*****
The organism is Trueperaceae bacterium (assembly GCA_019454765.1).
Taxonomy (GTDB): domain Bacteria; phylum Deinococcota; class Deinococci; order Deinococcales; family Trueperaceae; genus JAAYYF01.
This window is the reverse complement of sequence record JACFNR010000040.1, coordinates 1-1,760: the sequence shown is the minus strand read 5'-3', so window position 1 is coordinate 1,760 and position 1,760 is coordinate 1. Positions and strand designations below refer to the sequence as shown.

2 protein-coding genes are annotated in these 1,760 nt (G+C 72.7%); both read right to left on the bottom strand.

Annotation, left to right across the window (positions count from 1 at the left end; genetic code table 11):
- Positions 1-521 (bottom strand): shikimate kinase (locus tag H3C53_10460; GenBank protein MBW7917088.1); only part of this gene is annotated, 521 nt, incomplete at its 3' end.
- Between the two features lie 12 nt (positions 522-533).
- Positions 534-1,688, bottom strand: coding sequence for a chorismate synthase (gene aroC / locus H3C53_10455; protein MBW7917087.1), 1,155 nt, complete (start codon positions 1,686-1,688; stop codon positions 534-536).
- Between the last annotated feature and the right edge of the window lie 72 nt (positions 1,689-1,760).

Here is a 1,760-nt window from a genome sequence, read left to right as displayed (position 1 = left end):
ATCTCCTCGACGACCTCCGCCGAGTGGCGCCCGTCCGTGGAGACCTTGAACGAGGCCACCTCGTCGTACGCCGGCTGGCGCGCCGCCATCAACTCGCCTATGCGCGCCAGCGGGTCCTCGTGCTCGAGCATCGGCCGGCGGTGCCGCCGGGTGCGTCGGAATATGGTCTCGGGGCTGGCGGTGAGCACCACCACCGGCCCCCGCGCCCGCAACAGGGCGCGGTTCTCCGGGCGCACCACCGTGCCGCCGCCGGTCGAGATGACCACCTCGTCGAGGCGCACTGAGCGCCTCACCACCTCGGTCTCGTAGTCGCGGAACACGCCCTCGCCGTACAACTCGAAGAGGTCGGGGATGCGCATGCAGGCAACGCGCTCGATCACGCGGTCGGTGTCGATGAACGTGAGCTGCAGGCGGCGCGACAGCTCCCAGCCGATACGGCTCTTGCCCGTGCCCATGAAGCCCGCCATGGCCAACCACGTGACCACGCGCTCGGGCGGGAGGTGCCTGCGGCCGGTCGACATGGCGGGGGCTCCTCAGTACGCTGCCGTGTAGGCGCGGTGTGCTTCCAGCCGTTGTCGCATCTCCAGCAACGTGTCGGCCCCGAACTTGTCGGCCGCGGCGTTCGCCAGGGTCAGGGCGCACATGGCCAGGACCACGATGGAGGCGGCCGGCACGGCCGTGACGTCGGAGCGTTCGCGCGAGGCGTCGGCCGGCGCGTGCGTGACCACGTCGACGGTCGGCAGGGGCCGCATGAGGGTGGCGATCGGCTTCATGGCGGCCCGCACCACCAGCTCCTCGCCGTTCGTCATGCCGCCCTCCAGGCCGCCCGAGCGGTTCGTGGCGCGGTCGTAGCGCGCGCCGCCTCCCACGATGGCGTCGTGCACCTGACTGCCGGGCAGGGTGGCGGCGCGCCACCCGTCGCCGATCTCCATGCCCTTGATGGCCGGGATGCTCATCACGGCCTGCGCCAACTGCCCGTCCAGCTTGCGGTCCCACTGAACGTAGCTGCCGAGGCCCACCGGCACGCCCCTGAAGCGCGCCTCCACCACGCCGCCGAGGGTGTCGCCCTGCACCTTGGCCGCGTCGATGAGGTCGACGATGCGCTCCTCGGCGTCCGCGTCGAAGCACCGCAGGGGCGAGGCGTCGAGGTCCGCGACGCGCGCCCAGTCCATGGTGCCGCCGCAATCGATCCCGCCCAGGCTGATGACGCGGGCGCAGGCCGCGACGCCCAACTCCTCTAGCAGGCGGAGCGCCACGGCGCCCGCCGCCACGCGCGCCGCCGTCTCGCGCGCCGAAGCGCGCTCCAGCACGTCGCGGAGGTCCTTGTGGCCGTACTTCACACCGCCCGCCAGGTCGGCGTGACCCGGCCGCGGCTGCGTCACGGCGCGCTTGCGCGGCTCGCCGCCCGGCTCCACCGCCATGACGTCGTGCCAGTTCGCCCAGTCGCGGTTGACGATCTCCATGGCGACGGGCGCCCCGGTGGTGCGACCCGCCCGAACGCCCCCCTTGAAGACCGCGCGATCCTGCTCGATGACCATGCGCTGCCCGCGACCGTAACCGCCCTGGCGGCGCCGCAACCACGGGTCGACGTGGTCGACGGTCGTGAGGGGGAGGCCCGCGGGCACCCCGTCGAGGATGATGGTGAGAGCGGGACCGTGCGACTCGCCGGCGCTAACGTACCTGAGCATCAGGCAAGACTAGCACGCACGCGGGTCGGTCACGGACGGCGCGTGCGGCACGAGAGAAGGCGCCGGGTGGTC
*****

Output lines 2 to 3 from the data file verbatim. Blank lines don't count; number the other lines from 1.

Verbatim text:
Taxonomy (GTDB): domain Bacteria; phylum Deinococcota; class Deinococci; order Deinococcales; family Trueperaceae; genus JAAYYF01.
This window is the reverse complement of sequence record JACFNR010000040.1, coordinates 1-1,760: the sequence shown is the minus strand read 5'-3', so window position 1 is coordinate 1,760 and position 1,760 is coordinate 1. Positions and strand designations below refer to the sequence as shown.